On Friday, July 9, 2021, President Biden released an Executive Order “to promote competition in the American economy” and to “to reduce the trend of corporate consolidation” (the "Order"). As part of this Order, the Biden Administration specifically targets competition in the pharmaceutical industry and sets forth policies to combat the high cost of prescription drugs. As the Administration’s first major policy initiative on drug pricing, this Order may serve as a preview of the Administration’s drug pricing reform agenda. For additional information about the Order, please see our Antitrust colleagues' alert on the Order's initiatives specifically earmarked for the Federal Trade Commission and the Department of Justice’s Antitrust Division.
Canadian Drug Importation: Among the more controversial provisions, the Order supports importing drugs from Canada as an effort to reduce prescription drug costs. The Order calls on the Food and Drug Administration (FDA) to work with States seeking to import drugs under Section 804 of the Federal Food, Drug, and Cosmetic Act, known as the Section 804 Importation Program (SIP). FDA, under the Trump administration, previously implemented regulations and guidance to States and other entities seeking to import drugs from Canada through the SIP. In November 2020, Florida submitted a proposal to FDA to begin the importation of a limited number of drugs.
HHS Plan to Address Drug Pricing: Rather than calling on Congress to address drug pricing, President Biden is requesting that the Department of Health and Human Services (HHS) develop a plan to address drug pricing by the end of the summer (Drug Pricing Plan). Specifically, within 45 days of the release of the Order, the HHS Secretary must develop and submit to the White House, a Drug Pricing Plan to:
- Continue the effort to combat excessive pricing of prescription drugs and enhance domestic pharmaceutical supply chains;
- Reduce the prices paid by the Federal Government for such drugs; and
- Address the recurrent problem of price gouging.
Provisions Related to Generics and Biosimilars: The Order also includes multiple provisions to increase the availability of generics and biosimilars. It specifically encourages the Federal Trade Commission to use its rulemaking authority to combat unfair anticompetitive conduct. In the Order’s press release, the Administration makes it clear that they are targeting “pay for delay” arrangements or other agreements to delay the market entry of generic drugs or biosimilars.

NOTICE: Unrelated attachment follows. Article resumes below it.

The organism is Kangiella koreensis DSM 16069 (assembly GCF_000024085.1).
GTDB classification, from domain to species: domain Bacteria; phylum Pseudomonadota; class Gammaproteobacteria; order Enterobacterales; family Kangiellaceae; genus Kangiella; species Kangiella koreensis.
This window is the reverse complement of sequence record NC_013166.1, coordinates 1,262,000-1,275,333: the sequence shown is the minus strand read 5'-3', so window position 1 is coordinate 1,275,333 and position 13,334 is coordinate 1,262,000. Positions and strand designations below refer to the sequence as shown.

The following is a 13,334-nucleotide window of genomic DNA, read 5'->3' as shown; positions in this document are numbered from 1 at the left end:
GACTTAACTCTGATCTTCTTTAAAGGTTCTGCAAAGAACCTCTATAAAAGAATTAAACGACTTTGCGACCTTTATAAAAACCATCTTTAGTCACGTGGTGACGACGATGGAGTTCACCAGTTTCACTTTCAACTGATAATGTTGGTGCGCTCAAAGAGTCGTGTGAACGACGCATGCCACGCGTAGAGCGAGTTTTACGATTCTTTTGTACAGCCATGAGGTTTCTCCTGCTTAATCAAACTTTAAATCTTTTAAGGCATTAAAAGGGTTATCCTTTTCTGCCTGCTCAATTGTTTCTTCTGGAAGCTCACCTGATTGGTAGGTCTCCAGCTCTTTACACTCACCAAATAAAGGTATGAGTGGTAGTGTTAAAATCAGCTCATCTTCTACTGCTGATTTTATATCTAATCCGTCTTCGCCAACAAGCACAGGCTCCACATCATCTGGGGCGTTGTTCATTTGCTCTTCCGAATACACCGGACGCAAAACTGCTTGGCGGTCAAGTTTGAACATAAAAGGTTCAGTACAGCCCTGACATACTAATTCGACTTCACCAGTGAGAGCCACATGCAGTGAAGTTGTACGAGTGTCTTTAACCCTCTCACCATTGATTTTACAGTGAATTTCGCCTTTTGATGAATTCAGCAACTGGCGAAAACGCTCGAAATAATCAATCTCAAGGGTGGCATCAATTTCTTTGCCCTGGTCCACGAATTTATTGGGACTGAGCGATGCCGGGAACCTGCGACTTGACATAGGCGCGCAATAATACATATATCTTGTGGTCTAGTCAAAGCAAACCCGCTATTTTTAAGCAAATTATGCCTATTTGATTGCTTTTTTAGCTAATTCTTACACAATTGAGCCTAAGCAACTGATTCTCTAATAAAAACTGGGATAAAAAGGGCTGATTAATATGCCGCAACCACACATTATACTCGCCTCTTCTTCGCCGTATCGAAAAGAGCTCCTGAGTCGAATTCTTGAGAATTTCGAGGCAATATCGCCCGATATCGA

The Order also calls on the FDA to:
- Improve the approval framework for generic drugs and biosimilars by making it more transparent, efficient, and predictable;
- Update the regulations related to Biologics License Applications to clarify existing requirements and procedures;
- Develop and provide educational materials to help the public understand biosimilars and interchangeable products;
- Continue implementing the CREATES Act by issuing Covered Product Authorizations (CPAs), which assist product developers in obtaining brand-drug samples; and
- Within 45 days, write a letter to the U.S. Patent and Trademark Office outlining the FDA’s concerns with the patent system that may “unjustifiably delay generic drug and biosimilar competition.”
In addition to the specific policies outlined above, the Order states upfront that it supports “aggressive legislative reforms, including allowing Medicare to negotiate drug prices.” Granting HHS the power to directly negotiate prices with pharmaceutical manufacturers is a controversial measure that is supported by many Democratic lawmakers.
With HHS’ Drug Pricing Plan and FDA’s patent letter to the U.S. Patent and Trademark Office due by the end of the summer, and Congress navigating a path toward drug pricing legislation, drug pricing reform will continue to be a priority for the Administration and Congress.